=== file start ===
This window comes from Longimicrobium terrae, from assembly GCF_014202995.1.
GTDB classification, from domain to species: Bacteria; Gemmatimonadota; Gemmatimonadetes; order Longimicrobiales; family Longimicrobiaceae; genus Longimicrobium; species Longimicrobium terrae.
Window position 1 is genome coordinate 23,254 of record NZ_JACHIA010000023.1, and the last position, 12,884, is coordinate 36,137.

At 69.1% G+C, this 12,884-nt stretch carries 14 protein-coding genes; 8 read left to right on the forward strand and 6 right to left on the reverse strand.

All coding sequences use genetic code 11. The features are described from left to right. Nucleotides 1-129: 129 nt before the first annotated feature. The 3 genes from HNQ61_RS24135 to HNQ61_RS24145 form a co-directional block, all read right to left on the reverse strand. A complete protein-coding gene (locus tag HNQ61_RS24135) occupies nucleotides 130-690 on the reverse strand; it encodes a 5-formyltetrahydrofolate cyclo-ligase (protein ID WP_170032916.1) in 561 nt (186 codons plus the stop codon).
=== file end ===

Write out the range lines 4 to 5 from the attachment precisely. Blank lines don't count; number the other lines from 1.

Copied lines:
At 69.1% G+C, this 12,884-nt stretch carries 14 protein-coding genes; 8 read left to right on the forward strand and 6 right to left on the reverse strand.

All coding sequences use genetic code 11. The features are described from left to right. Nucleotides 1-129: 129 nt before the first annotated feature. The 3 genes from HNQ61_RS24135 to HNQ61_RS24145 form a co-directional block, all read right to left on the reverse strand. A complete protein-coding gene (locus tag HNQ61_RS24135) occupies nucleotides 130-690 on the reverse strand; it encodes a 5-formyltetrahydrofolate cyclo-ligase (protein ID WP_170032916.1) in 561 nt (186 codons plus the stop codon).